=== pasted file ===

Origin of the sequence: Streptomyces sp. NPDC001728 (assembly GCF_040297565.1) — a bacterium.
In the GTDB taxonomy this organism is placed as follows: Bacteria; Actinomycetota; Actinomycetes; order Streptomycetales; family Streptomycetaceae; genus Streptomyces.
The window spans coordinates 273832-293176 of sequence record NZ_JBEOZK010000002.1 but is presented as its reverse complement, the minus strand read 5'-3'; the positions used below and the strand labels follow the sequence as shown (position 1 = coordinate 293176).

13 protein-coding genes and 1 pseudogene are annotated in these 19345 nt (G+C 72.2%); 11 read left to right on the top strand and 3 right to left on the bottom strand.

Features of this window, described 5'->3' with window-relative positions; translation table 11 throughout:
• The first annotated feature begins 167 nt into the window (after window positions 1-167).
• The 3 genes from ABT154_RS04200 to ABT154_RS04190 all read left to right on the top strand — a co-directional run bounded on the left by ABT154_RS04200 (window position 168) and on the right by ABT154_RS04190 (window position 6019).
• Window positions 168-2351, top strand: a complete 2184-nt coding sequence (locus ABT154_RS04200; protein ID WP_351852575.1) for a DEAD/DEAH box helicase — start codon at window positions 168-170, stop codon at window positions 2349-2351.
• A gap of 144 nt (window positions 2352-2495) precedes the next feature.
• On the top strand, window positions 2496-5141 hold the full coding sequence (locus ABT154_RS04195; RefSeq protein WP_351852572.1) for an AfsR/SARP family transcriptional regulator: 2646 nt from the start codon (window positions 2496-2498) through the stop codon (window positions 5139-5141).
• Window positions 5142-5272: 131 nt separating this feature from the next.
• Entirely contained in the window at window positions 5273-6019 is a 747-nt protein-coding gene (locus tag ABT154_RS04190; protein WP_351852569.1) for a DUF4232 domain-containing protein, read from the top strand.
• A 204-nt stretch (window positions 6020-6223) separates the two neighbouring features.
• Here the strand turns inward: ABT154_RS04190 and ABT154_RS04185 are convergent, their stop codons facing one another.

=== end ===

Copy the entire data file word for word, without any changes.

Origin of the sequence: Streptomyces sp. NPDC001728 (assembly GCF_040297565.1) — a bacterium.
In the GTDB taxonomy this organism is placed as follows: Bacteria; Actinomycetota; Actinomycetes; order Streptomycetales; family Streptomycetaceae; genus Streptomyces.
The window spans coordinates 273832-293176 of sequence record NZ_JBEOZK010000002.1 but is presented as its reverse complement, the minus strand read 5'-3'; the positions used below and the strand labels follow the sequence as shown (position 1 = coordinate 293176).

13 protein-coding genes and 1 pseudogene are annotated in these 19345 nt (G+C 72.2%); 11 read left to right on the top strand and 3 right to left on the bottom strand.

Features of this window, described 5'->3' with window-relative positions; translation table 11 throughout:
• The first annotated feature begins 167 nt into the window (after window positions 1-167).
• The 3 genes from ABT154_RS04200 to ABT154_RS04190 all read left to right on the top strand — a co-directional run bounded on the left by ABT154_RS04200 (window position 168) and on the right by ABT154_RS04190 (window position 6019).
• Window positions 168-2351, top strand: a complete 2184-nt coding sequence (locus ABT154_RS04200; protein ID WP_351852575.1) for a DEAD/DEAH box helicase — start codon at window positions 168-170, stop codon at window positions 2349-2351.
• A gap of 144 nt (window positions 2352-2495) precedes the next feature.
• On the top strand, window positions 2496-5141 hold the full coding sequence (locus ABT154_RS04195; RefSeq protein WP_351852572.1) for an AfsR/SARP family transcriptional regulator: 2646 nt from the start codon (window positions 2496-2498) through the stop codon (window positions 5139-5141).
• Window positions 5142-5272: 131 nt separating this feature from the next.
• Entirely contained in the window at window positions 5273-6019 is a 747-nt protein-coding gene (locus tag ABT154_RS04190; protein WP_351852569.1) for a DUF4232 domain-containing protein, read from the top strand.
• A 204-nt stretch (window positions 6020-6223) separates the two neighbouring features.
• Here the strand turns inward: ABT154_RS04190 and ABT154_RS04185 are convergent, their stop codons facing one another.